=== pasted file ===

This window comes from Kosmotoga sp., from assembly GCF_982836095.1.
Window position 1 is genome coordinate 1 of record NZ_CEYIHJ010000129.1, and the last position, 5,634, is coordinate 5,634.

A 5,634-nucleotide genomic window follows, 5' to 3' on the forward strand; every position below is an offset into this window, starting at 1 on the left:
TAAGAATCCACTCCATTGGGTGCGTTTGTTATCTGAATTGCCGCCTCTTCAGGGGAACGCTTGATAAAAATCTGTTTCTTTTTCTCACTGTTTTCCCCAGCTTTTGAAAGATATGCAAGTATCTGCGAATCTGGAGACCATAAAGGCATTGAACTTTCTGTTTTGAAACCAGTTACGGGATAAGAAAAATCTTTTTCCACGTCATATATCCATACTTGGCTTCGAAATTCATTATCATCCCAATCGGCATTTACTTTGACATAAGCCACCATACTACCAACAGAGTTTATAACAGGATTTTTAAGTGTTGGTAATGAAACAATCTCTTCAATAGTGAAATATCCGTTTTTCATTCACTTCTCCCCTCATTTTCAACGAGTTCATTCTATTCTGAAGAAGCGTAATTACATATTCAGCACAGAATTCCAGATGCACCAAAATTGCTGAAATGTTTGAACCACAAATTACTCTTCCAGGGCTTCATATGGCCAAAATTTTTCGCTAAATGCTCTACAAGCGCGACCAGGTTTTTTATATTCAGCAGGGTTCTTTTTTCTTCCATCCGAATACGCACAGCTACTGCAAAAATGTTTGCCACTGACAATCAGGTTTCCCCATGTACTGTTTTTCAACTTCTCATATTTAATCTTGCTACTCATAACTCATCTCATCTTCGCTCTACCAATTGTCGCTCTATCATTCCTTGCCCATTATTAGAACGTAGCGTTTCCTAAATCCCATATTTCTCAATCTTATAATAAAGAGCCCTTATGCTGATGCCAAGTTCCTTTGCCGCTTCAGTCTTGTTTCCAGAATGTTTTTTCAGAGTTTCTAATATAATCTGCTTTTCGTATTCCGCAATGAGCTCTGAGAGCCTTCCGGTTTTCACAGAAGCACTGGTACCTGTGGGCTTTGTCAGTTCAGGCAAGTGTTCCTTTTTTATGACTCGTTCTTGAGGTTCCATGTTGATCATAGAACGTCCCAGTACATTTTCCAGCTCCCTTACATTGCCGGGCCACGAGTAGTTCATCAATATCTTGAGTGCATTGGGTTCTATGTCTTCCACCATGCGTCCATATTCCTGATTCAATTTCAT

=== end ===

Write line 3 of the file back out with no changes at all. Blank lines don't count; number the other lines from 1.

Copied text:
A 5,634-nucleotide genomic window follows, 5' to 3' on the forward strand; every position below is an offset into this window, starting at 1 on the left: